Ringing in the Museum Season
East Hampton (Google Maps Location)
April 1, 2007
With winter finally behind us and some other business tended to, it certainly was time to get “out there” and start seeing our fine state again. As it was a Sunday and sunny, I had decided that our little family should go somewhere super fun and exciting to celebrate the impending warmth and beach days ahead. “Hoang… Damian… Who wants to go to this really cool and super fun place I know about today?”
“We do! We do!” came the eager reply. In fact, since Hoang knew we were headed to East Hampton, she phoned our friend Becky to let her know we would be in her neck of the woods.
Off we drove, southeast down Route 2 – Hoang couldn’t contain herself; “Where are we going? Are there going to be toys for Damian?” I answered in the affirmative. There sure would be. I drove into East Hampton along Route 66, passing all sorts of businesses named after the bellmaking industry that left its mark here throughout the 1800’s. We saw Belltown Dentistry, Belltown Motors, Belltown Daycare. Why not just name this place Belltown already? Or maybe Chatham, since everything that wasn’t Belltown was Chatham something-or-other. Hmmm.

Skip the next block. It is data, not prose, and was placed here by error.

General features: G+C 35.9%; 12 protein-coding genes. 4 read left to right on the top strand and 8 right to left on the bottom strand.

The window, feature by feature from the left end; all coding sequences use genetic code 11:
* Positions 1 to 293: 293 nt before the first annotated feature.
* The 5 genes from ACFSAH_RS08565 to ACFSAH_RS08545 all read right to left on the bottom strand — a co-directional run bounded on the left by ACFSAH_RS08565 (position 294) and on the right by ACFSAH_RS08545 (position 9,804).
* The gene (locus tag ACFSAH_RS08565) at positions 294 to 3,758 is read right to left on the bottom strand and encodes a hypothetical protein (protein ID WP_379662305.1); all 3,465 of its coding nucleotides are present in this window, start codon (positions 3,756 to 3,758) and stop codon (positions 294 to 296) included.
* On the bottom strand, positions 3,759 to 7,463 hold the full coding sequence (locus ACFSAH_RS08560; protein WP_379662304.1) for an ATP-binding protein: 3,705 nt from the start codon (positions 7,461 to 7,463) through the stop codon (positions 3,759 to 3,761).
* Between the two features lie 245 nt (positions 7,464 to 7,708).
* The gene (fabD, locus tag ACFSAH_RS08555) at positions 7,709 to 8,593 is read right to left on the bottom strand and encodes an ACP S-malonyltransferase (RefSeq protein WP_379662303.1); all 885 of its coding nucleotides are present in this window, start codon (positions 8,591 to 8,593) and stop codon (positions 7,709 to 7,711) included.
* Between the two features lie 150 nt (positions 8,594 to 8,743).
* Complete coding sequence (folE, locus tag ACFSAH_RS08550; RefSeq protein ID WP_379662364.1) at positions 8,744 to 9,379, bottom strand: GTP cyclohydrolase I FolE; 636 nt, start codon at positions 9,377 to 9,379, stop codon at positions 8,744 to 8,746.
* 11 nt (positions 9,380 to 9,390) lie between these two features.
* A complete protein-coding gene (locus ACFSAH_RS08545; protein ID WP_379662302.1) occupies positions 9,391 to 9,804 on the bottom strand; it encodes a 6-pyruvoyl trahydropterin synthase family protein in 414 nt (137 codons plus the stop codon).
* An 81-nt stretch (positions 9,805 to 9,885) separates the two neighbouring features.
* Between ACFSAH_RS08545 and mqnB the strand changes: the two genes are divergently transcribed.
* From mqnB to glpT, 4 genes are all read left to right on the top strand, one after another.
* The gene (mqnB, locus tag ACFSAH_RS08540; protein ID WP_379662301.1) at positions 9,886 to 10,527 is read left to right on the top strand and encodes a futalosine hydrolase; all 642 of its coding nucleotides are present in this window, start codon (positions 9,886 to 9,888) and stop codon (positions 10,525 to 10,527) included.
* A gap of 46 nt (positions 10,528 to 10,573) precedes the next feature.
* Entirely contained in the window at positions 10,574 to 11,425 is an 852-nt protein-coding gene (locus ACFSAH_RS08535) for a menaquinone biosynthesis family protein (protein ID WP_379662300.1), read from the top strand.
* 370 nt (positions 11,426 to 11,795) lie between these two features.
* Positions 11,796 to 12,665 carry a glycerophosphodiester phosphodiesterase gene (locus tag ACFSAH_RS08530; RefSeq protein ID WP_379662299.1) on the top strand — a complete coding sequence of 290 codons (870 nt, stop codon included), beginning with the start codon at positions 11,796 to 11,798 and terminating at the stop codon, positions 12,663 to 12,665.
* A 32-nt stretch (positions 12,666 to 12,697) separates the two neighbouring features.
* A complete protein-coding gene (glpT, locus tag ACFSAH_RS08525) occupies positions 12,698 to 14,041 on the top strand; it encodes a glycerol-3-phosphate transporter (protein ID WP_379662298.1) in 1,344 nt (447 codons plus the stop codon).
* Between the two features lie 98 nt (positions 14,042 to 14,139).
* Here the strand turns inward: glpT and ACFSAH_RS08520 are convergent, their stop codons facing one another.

Lost in this thought, I was jolted by Hoang who again was asking where the heck we were going.
“Almost there, baby,” I said, “Almost there.” A short way off of the moderately busy Route 66 I pulled onto the lawn of a little nondescript building and checked the map. Hoang, knowing I never get lost, began getting suspicious.
“April Fools!” I yelled, “We’re here! The Chatham Historical Society and Old Chestnut Hill Schoolhouse!” Hahahaha, awesome! Hoang was not amused. Hey, at least Damian didn’t care. Begrudginly, Hoang unbuckled our child and off we went on another CTMQ adventure.
The one room museum was very small and very random. A few older ladies were milling about, sort of cleaning up the joint for the flood of visitors sure to come. Strangely, one kept fussing over the placement of a little baby buggy as if it mattered (trust me, it didn’t). Another implored us to sign the guestbook – which I noticed hadn’t been signed since March 4th. Ah yes… This little museum is only open on the first Sunday of each month – and for only two hours at that. So this place had to be special, right? Only open for 24 hours a year? We began to poke around.